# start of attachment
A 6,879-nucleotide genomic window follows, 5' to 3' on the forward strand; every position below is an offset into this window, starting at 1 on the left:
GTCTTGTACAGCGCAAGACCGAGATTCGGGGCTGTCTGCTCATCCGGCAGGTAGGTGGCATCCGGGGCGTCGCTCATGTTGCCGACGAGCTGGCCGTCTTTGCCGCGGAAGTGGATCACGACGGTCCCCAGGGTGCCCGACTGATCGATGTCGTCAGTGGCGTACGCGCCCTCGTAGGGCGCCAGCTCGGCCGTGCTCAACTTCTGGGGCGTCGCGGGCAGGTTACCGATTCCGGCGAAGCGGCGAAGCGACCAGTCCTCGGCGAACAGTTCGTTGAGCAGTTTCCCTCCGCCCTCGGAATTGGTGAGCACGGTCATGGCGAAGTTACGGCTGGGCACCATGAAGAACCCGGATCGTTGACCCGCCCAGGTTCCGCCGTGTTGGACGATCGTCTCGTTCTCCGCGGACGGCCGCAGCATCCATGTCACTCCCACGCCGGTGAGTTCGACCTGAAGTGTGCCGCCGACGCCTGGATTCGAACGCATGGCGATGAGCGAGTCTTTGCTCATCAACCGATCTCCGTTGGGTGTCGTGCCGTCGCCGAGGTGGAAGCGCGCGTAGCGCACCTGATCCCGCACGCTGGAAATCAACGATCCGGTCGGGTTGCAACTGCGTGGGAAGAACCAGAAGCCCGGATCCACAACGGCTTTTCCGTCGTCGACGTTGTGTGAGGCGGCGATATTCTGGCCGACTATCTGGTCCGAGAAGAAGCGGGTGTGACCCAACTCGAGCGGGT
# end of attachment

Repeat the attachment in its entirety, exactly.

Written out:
A 6,879-nucleotide genomic window follows, 5' to 3' on the forward strand; every position below is an offset into this window, starting at 1 on the left:
GTCTTGTACAGCGCAAGACCGAGATTCGGGGCTGTCTGCTCATCCGGCAGGTAGGTGGCATCCGGGGCGTCGCTCATGTTGCCGACGAGCTGGCCGTCTTTGCCGCGGAAGTGGATCACGACGGTCCCCAGGGTGCCCGACTGATCGATGTCGTCAGTGGCGTACGCGCCCTCGTAGGGCGCCAGCTCGGCCGTGCTCAACTTCTGGGGCGTCGCGGGCAGGTTACCGATTCCGGCGAAGCGGCGAAGCGACCAGTCCTCGGCGAACAGTTCGTTGAGCAGTTTCCCTCCGCCCTCGGAATTGGTGAGCACGGTCATGGCGAAGTTACGGCTGGGCACCATGAAGAACCCGGATCGTTGACCCGCCCAGGTTCCGCCGTGTTGGACGATCGTCTCGTTCTCCGCGGACGGCCGCAGCATCCATGTCACTCCCACGCCGGTGAGTTCGACCTGAAGTGTGCCGCCGACGCCTGGATTCGAACGCATGGCGATGAGCGAGTCTTTGCTCATCAACCGATCTCCGTTGGGTGTCGTGCCGTCGCCGAGGTGGAAGCGCGCGTAGCGCACCTGATCCCGCACGCTGGAAATCAACGATCCGGTCGGGTTGCAACTGCGTGGGAAGAACCAGAAGCCCGGATCCACAACGGCTTTTCCGTCGTCGACGTTGTGTGAGGCGGCGATATTCTGGCCGACTATCTGGTCCGAGAAGAAGCGGGTGTGACCCAACTCGAGCGGGT